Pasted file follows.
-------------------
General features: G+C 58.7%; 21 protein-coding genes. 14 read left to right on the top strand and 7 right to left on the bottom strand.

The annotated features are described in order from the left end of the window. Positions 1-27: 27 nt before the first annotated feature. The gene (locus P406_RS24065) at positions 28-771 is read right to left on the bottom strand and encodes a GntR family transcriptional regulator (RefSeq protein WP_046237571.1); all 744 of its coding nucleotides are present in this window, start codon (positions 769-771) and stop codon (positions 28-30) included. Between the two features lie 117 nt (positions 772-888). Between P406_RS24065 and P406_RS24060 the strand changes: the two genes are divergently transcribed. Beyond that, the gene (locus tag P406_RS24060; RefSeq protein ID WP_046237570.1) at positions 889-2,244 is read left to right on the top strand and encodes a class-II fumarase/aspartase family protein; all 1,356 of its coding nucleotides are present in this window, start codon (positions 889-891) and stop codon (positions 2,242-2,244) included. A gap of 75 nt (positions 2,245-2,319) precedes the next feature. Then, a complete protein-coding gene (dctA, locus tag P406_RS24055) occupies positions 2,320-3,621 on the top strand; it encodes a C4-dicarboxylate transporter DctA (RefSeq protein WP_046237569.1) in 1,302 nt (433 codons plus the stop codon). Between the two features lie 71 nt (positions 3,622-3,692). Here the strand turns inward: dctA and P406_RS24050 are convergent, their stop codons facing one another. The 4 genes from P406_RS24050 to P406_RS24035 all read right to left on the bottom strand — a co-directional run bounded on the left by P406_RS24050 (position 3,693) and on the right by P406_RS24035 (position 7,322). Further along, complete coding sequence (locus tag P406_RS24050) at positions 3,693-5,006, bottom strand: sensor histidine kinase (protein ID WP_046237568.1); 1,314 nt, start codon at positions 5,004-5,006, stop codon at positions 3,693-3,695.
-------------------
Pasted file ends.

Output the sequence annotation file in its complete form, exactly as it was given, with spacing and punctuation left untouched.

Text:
General features: G+C 58.7%; 21 protein-coding genes. 14 read left to right on the top strand and 7 right to left on the bottom strand.

The annotated features are described in order from the left end of the window. Positions 1-27: 27 nt before the first annotated feature. The gene (locus P406_RS24065) at positions 28-771 is read right to left on the bottom strand and encodes a GntR family transcriptional regulator (RefSeq protein WP_046237571.1); all 744 of its coding nucleotides are present in this window, start codon (positions 769-771) and stop codon (positions 28-30) included. Between the two features lie 117 nt (positions 772-888). Between P406_RS24065 and P406_RS24060 the strand changes: the two genes are divergently transcribed. Beyond that, the gene (locus tag P406_RS24060; RefSeq protein ID WP_046237570.1) at positions 889-2,244 is read left to right on the top strand and encodes a class-II fumarase/aspartase family protein; all 1,356 of its coding nucleotides are present in this window, start codon (positions 889-891) and stop codon (positions 2,242-2,244) included. A gap of 75 nt (positions 2,245-2,319) precedes the next feature. Then, a complete protein-coding gene (dctA, locus tag P406_RS24055) occupies positions 2,320-3,621 on the top strand; it encodes a C4-dicarboxylate transporter DctA (RefSeq protein WP_046237569.1) in 1,302 nt (433 codons plus the stop codon). Between the two features lie 71 nt (positions 3,622-3,692). Here the strand turns inward: dctA and P406_RS24050 are convergent, their stop codons facing one another. The 4 genes from P406_RS24050 to P406_RS24035 all read right to left on the bottom strand — a co-directional run bounded on the left by P406_RS24050 (position 3,693) and on the right by P406_RS24035 (position 7,322). Further along, complete coding sequence (locus tag P406_RS24050) at positions 3,693-5,006, bottom strand: sensor histidine kinase (protein ID WP_046237568.1); 1,314 nt, start codon at positions 5,004-5,006, stop codon at positions 3,693-3,695.